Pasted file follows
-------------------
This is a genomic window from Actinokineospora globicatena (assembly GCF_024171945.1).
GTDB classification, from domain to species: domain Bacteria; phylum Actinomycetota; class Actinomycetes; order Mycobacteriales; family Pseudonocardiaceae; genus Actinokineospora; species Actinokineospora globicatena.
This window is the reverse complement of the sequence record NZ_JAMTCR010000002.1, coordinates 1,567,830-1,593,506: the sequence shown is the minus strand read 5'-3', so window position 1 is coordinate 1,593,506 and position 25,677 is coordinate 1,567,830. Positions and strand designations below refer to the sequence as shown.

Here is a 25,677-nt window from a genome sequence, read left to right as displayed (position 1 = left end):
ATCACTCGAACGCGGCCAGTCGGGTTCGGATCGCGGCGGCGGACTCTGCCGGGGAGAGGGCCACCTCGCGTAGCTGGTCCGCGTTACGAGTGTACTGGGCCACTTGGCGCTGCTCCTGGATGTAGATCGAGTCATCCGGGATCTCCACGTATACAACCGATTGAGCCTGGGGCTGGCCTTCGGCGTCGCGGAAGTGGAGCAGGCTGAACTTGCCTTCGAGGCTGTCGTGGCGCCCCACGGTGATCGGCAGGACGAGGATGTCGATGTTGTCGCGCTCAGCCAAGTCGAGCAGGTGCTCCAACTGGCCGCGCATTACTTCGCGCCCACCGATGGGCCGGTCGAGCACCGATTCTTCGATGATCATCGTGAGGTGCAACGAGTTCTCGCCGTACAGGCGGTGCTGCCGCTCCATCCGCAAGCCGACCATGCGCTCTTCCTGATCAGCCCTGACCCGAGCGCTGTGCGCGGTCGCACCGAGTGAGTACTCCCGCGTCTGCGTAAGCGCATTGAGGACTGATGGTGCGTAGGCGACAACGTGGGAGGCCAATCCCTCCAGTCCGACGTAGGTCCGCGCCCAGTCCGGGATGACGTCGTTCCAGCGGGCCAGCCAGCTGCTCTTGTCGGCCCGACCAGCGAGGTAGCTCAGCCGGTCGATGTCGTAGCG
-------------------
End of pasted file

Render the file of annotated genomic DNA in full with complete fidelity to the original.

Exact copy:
This is a genomic window from Actinokineospora globicatena (assembly GCF_024171945.1).
GTDB classification, from domain to species: domain Bacteria; phylum Actinomycetota; class Actinomycetes; order Mycobacteriales; family Pseudonocardiaceae; genus Actinokineospora; species Actinokineospora globicatena.
This window is the reverse complement of the sequence record NZ_JAMTCR010000002.1, coordinates 1,567,830-1,593,506: the sequence shown is the minus strand read 5'-3', so window position 1 is coordinate 1,593,506 and position 25,677 is coordinate 1,567,830. Positions and strand designations below refer to the sequence as shown.

Here is a 25,677-nt window from a genome sequence, read left to right as displayed (position 1 = left end):
ATCACTCGAACGCGGCCAGTCGGGTTCGGATCGCGGCGGCGGACTCTGCCGGGGAGAGGGCCACCTCGCGTAGCTGGTCCGCGTTACGAGTGTACTGGGCCACTTGGCGCTGCTCCTGGATGTAGATCGAGTCATCCGGGATCTCCACGTATACAACCGATTGAGCCTGGGGCTGGCCTTCGGCGTCGCGGAAGTGGAGCAGGCTGAACTTGCCTTCGAGGCTGTCGTGGCGCCCCACGGTGATCGGCAGGACGAGGATGTCGATGTTGTCGCGCTCAGCCAAGTCGAGCAGGTGCTCCAACTGGCCGCGCATTACTTCGCGCCCACCGATGGGCCGGTCGAGCACCGATTCTTCGATGATCATCGTGAGGTGCAACGAGTTCTCGCCGTACAGGCGGTGCTGCCGCTCCATCCGCAAGCCGACCATGCGCTCTTCCTGATCAGCCCTGACCCGAGCGCTGTGCGCGGTCGCACCGAGTGAGTACTCCCGCGTCTGCGTAAGCGCATTGAGGACTGATGGTGCGTAGGCGACAACGTGGGAGGCCAATCCCTCCAGTCCGACGTAGGTCCGCGCCCAGTCCGGGATGACGTCGTTCCAGCGGGCCAGCCAGCTGCTCTTGTCGGCCCGACCAGCGAGGTAGCTCAGCCGGTCGATGTCGTAGCG